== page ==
“Jo & Laurie” by Margaret Stohl & Melissa de la Cruz
Source: PenguinTeen in exchange for an honest review
Genre: Young Adult Fiction, Historical Fiction, Re-telling
1869, Concord, Massachusetts: After the publication of her first novel, Jo March is shocked to discover her book of scribbles has become a bestseller, and her publisher and fans demand a sequel. While pressured into coming up with a story, she goes to New York with her dear friend Laurie for a week of inspiration—museums, operas, and even a once-in-a-lifetime reading by Charles Dickens himself!
But Laurie has romance on his mind, and despite her growing feelings, Jo’s desire to remain independent leads her to turn down his heartfelt marriage proposal and sends the poor boy off to college heartbroken. When Laurie returns to Concord with a sophisticated new girlfriend, will Jo finally communicate her true heart’s desire or lose the love of her life forever?
This is likely going to get confusing so here’s some clarification. Book Jo is the Jo March most of us know. She’s the character in Little Women. Real Jo is author of Little Women taking Louisa May Alcott’s place (since LW was based on her family). They might be very similar but they are different people in terms of this story.
The blurring of real and not real was very genuine. Playing ‘what if’ and imagining different scenarios for a version of yourself is very much a game sisters play. I can attest to that. The playful banter of matching up sisters to people felt genuine. Sometimes it is fun to match off people. Occasionally hurt feelings or annoyance are a side effect. Other times, genuine companionship is a side effect as well. I didn’t feel as is the story was disingenuous to (either) Jo’s character to be in this ‘what if’ game.
Real Jo’s struggle was interesting to watch play out. What originally started a fun adventure for her grew to be more than what she expected. She thought some people would enjoy the story of her and her sisters. Real Jo didn’t expect an entire country to hang on to her every word. The pressure was palpable. You could feel how she was torn in a million different ways. She wants to do right by her characters, her sisters, her fans, her publisher, & most importantly, herself. How do you juggle so many opinions though? [I was deeply moved by the author’s note at the end talking about Alcott’s struggle with the pressure & the fact that jumping was something that crossed her mind.]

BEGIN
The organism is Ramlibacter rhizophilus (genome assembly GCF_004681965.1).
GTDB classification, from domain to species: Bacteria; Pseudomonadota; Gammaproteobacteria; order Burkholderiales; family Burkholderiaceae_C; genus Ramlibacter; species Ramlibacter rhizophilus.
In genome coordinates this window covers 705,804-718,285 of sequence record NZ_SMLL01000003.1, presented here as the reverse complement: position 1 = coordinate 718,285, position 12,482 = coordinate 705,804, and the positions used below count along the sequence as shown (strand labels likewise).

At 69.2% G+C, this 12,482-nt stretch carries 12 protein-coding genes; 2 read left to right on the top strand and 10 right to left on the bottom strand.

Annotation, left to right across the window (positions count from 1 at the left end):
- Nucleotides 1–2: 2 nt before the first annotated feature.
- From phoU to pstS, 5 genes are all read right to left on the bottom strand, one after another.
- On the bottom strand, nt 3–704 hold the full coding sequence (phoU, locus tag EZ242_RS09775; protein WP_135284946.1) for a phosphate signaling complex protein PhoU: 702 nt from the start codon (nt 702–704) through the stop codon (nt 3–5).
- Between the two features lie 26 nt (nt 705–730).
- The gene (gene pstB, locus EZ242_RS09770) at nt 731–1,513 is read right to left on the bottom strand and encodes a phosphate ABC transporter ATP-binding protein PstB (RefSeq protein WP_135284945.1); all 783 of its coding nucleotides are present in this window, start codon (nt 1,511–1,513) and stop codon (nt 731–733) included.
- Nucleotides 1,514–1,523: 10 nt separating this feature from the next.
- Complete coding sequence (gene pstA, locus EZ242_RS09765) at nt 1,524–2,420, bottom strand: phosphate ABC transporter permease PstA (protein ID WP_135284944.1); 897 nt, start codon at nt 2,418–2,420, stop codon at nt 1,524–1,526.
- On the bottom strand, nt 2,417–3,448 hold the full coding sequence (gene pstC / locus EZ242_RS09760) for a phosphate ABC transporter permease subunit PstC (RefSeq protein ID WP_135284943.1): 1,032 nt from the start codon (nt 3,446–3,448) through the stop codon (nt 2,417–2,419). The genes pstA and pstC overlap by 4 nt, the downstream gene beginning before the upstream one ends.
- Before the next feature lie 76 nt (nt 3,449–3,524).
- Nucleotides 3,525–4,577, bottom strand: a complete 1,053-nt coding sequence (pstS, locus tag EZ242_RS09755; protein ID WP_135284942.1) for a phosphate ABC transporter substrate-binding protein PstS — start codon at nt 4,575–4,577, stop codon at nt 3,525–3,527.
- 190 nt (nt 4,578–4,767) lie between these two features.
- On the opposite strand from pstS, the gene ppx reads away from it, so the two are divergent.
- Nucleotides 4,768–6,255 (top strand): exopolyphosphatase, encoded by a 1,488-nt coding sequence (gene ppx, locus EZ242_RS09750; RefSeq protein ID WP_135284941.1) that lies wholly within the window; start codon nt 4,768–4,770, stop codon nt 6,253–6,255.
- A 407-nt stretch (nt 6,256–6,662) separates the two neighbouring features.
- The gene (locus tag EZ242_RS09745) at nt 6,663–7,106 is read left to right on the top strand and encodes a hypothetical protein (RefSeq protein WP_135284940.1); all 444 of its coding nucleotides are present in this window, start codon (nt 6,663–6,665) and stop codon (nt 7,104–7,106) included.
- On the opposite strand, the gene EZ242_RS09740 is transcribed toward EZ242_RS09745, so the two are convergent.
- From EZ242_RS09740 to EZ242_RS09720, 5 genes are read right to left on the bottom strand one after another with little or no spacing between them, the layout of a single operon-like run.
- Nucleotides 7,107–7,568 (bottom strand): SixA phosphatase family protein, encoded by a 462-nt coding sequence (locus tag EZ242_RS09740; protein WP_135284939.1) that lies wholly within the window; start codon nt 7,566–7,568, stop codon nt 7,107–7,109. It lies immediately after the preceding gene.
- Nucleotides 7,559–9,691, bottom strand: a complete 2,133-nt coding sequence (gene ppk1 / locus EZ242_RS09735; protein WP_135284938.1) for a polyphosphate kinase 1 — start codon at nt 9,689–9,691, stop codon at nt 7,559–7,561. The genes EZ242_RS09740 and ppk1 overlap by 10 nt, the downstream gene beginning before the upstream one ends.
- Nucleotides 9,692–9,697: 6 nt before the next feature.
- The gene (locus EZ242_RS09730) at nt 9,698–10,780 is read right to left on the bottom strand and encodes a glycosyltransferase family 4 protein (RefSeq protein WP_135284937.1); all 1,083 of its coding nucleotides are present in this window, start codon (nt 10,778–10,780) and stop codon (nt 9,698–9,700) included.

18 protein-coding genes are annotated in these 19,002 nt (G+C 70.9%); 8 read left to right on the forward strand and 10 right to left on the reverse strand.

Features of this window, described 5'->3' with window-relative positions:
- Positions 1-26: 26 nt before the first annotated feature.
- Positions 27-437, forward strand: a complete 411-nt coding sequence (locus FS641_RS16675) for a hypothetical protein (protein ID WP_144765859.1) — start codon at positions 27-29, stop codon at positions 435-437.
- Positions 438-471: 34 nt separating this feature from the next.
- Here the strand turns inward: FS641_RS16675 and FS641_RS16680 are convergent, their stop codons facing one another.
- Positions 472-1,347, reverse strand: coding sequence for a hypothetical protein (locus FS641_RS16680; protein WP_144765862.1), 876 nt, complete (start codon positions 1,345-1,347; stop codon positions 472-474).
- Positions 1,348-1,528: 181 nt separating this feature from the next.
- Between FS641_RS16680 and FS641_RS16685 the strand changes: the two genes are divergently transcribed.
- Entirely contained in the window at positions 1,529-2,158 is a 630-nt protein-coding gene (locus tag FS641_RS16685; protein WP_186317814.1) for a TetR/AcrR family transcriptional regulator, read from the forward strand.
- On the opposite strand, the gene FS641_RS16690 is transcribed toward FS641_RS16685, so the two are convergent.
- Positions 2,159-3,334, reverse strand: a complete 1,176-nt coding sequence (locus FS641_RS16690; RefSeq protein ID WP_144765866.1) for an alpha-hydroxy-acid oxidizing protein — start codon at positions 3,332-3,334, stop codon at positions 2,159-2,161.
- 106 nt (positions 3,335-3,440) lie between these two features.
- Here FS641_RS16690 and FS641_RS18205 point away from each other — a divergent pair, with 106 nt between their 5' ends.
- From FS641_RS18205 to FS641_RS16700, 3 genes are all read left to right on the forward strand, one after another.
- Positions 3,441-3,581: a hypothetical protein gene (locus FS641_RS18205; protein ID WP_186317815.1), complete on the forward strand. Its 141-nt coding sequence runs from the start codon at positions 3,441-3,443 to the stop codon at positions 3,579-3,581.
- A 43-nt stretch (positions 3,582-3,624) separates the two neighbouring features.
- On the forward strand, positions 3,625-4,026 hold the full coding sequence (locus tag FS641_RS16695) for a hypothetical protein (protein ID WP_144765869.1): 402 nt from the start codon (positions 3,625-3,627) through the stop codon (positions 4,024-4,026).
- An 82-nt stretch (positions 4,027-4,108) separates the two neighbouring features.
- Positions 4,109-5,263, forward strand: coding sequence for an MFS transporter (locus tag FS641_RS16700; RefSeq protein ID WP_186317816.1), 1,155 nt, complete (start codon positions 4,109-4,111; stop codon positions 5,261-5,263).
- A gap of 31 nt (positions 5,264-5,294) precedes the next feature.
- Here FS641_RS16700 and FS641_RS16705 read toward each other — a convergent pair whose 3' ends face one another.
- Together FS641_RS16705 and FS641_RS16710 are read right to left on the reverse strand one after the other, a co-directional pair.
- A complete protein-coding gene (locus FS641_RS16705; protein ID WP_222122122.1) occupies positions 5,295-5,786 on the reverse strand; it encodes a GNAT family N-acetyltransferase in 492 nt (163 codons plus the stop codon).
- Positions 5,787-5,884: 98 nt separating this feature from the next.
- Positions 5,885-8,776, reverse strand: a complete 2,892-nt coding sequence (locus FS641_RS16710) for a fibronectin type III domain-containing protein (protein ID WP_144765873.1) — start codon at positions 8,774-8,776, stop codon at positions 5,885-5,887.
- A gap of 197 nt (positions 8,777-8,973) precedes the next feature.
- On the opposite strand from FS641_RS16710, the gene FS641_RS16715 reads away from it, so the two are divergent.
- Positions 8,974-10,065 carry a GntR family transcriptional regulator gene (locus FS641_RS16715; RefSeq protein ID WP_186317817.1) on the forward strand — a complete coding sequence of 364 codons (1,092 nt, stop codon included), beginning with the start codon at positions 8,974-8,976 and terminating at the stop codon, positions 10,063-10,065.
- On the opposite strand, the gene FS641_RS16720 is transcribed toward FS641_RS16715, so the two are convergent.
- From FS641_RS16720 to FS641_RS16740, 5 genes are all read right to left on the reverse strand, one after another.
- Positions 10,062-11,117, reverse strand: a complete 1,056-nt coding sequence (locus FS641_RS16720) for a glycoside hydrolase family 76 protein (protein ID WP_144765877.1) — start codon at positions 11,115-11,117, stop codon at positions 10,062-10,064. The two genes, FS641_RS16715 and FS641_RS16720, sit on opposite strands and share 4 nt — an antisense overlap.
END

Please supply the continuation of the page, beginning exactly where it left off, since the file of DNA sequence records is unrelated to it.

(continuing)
Was this a perfect sequel to Little Women? No, of course not. Some of the language really doesn’t ‘flow’ as a perfect match to LW. Do I think this is how the characters of this beloved story “really” behaved? Maybe not. I do think this was a great addition to the mythos of the Little Women universe for people’s consideration.
The 2019 movie Little Women wasn’t a perfect adaption of the book (it was pretty darn good though). You know what it did though? It highlighted Amy in a way that I had never seen before and actually made me cheer for her and Laurie. Jo & Laurie follows in those footsteps and makes me see Jo (and by extension Louisa) in a new light. It shows her struggle and shows her as someone who was willing to do everything to take care of those around her. Even though things were tough. Even though she was miserable at something she once loved. It’s cheesy but she ends up taking the advice she’s been giving Meg about being a martyr.
All in all, it was an enjoyable step back into one of my favorite families. It might not be the version of them I know and love but I’ve grown mighty fond of this new crew too.